Praise Captivates our Affections
It has been wisely said, "What captivates the mind takes hostage the heart." And "A person's mind is so powerful that it can invent, create, experience, and destroy things with thoughts alone."
When God is the Object of our affections and rules the thought life, the heart is sure to be possessed by that beautiful presence of Christ.
To be captivated means "to be taken prisoner." To be the one doing the captivating is to be "engaging the affections." It is the work of the captivator to win the heart of the captivated.
Tozer said, "We are becoming what we love. We are, to a large degree, the sum of our loves, and we will of moral necessity grow into the image of what we love most; for love is among other things a creative affinity; it changes and molds and shapes and transforms. It is, without doubt, the most powerful agent in affecting human nature next to the direct action of the Holy Spirit within the soul."
It's no wonder why the apostle John said for us to "love not the world!" (See 1 John 2:15-17)
Ah, the power of love! If you've ever been in love before, you understand what Tozer is talking about. You want to please the person who is the object of your affection. Love has been known to change the wildest of men for the love of a woman. And shouldn't our love for Christ change us to be more pleasing to Him?
The apostle Paul tells the power of "beholding as in a glass the glory of the Lord." The word glass is referring to a looking glass or a mirror. To behold is a much stronger word than to merely look or glance. It means to stare with intensity. It requires the mind to be engaged in understanding. If we are beholding the Lord, we must understand how this change is affected. If we are seeing the Lord in merely intellectual terms so that we might know and understand theology so we can be smarter than the next person, we will not be changed into the image of God. We must behold His heart.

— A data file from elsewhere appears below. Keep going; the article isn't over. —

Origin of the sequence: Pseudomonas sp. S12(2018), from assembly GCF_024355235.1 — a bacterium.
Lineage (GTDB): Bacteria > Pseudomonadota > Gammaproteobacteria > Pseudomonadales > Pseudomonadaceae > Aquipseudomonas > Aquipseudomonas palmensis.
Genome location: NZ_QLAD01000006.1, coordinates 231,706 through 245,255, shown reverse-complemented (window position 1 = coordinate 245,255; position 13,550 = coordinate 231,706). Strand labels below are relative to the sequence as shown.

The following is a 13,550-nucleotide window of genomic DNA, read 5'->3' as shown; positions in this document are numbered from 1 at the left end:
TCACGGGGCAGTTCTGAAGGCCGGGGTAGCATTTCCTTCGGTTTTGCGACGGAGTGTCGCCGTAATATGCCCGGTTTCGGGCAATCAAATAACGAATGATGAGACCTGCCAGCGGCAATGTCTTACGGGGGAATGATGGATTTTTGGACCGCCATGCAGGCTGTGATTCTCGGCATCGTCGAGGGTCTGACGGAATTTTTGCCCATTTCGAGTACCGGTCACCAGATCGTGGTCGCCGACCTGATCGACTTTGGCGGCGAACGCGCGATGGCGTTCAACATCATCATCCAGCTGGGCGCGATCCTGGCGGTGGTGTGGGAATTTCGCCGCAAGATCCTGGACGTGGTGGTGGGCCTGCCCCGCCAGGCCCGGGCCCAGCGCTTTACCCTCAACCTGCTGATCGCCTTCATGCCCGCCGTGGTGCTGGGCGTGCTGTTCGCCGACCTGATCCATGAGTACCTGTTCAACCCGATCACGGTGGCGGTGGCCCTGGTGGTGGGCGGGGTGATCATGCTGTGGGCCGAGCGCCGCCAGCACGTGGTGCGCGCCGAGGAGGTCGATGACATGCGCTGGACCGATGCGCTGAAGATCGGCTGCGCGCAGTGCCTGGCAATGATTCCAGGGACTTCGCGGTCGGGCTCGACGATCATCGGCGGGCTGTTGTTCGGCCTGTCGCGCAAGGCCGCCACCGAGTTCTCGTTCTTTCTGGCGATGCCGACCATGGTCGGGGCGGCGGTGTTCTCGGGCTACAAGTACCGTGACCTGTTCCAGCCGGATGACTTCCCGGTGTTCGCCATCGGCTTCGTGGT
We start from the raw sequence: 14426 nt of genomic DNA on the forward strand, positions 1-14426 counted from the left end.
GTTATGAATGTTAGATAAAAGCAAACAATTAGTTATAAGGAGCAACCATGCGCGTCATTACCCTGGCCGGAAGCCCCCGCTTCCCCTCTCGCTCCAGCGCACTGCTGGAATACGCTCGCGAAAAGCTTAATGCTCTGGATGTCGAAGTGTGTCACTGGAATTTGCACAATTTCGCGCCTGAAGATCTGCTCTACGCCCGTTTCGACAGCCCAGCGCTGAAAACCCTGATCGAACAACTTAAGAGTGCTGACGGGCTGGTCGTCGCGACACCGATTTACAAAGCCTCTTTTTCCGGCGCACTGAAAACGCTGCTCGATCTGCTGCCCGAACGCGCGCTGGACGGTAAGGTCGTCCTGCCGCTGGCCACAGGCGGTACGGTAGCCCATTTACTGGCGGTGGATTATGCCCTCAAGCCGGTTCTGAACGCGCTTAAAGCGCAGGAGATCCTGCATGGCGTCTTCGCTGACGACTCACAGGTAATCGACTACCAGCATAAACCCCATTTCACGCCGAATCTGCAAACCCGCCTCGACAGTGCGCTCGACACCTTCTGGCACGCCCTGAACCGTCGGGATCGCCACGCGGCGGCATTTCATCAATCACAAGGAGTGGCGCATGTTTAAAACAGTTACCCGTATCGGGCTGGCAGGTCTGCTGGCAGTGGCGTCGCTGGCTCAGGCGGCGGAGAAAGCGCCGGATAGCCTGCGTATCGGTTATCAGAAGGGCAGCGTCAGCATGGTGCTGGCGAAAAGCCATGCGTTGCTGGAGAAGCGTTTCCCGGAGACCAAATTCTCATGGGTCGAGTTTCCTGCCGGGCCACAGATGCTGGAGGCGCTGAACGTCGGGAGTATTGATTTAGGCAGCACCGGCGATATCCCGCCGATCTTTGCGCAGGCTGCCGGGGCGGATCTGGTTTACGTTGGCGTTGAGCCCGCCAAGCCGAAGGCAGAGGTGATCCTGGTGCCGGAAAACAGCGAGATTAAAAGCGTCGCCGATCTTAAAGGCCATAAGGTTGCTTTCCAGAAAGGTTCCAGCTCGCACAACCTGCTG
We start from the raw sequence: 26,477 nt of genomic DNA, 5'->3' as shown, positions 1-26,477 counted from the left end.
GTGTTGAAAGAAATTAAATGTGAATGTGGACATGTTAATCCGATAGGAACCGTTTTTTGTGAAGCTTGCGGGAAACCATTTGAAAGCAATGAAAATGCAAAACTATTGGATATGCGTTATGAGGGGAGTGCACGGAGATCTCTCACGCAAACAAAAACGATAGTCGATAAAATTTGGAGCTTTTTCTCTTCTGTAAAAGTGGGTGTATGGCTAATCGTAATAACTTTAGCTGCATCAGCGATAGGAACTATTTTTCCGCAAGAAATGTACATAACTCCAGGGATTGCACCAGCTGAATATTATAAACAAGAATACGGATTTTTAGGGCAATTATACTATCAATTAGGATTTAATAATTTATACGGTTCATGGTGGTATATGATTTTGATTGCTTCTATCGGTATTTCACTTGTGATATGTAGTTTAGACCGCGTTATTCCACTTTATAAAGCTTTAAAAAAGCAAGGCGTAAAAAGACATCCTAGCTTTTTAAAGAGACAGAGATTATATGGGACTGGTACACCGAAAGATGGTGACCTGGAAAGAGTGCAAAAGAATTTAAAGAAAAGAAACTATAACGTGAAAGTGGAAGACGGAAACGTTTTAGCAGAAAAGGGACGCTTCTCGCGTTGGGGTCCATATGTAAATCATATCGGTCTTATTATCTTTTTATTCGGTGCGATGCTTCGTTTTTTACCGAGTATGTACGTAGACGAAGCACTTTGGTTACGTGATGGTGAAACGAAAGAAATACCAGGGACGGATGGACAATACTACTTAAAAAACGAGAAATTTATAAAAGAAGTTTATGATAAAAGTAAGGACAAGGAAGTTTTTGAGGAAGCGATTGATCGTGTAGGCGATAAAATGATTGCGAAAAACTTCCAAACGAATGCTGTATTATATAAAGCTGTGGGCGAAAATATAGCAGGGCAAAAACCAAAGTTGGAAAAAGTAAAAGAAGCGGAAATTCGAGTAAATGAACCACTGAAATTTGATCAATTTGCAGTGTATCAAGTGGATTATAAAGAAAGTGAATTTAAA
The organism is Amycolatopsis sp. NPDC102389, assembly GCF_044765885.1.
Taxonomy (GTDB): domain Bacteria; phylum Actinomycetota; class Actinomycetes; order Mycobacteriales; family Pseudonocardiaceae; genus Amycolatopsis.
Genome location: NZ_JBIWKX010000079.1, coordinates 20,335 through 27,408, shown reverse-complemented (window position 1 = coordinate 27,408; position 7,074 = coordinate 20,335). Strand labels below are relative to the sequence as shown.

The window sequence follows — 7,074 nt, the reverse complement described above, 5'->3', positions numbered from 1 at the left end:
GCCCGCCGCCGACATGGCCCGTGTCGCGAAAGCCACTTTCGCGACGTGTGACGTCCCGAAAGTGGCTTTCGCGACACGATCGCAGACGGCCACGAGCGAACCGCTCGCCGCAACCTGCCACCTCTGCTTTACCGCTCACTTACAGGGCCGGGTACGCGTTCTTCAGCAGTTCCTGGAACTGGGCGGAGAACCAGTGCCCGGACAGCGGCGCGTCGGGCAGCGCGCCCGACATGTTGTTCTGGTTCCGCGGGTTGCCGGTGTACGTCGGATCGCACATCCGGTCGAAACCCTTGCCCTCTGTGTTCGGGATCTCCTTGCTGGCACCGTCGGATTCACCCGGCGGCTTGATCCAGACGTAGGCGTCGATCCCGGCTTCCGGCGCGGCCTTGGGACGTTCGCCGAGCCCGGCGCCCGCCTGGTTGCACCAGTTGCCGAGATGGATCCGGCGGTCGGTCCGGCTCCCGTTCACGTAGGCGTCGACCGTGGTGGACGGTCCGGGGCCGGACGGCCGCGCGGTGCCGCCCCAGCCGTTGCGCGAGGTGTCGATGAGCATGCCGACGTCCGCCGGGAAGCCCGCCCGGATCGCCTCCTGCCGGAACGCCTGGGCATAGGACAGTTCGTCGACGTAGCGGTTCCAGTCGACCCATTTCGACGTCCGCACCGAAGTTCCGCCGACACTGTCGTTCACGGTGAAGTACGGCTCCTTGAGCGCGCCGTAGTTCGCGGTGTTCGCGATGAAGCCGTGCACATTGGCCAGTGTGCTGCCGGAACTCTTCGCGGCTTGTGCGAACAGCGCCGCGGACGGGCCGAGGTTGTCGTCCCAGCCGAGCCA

Jonathan Edwards said, "He that has doctrinal knowledge and speculation only, without affection, never is engaged in the business of religion."
Bible Doctrine is vital. But it is a means to an end. If I stop short at Bible Doctrine, I am missing what God has for me. He is the end of Bible Doctrine. The Bible was written for us to find Jesus.
Here's what Jesus said,
39 Search the scriptures; for in them ye think ye have eternal life: and they are they which testify of me.
Studying the Scriptures is not an end in and of themselves but a road to Jesus. The entrance ramp may be the mind, but the way leads to the heart of God.
When we "behold...the glory of the Lord," we are "changed into the same image from glory to glory." That's why we are warned against idolatry all throughout Scripture. Idolatry is to put our best love upon an object that is not God. Our best love is that love that is willing to change ourselves to suit the object of our affection.
The apostle John said,
21 Little children, keep yourselves from idols. Amen.
Praise places my affections on the object of my desire, which should be God. Walking by a mirror and glimpsing my reflection and stopping at the mirror for inspection will produce different results. It is only when I stop and spend enough time to examine the condition of myself that I will be motivated to check my hair, my teeth, and the state of my face or clothes to make sure I am presentable to the public. So too, if I am not spending enough time engaged in worship with the Lord every day, I won't be making time to actually be changed into His image.
That's why our focus in these trying times must be God. May He receive the worship, which is His due.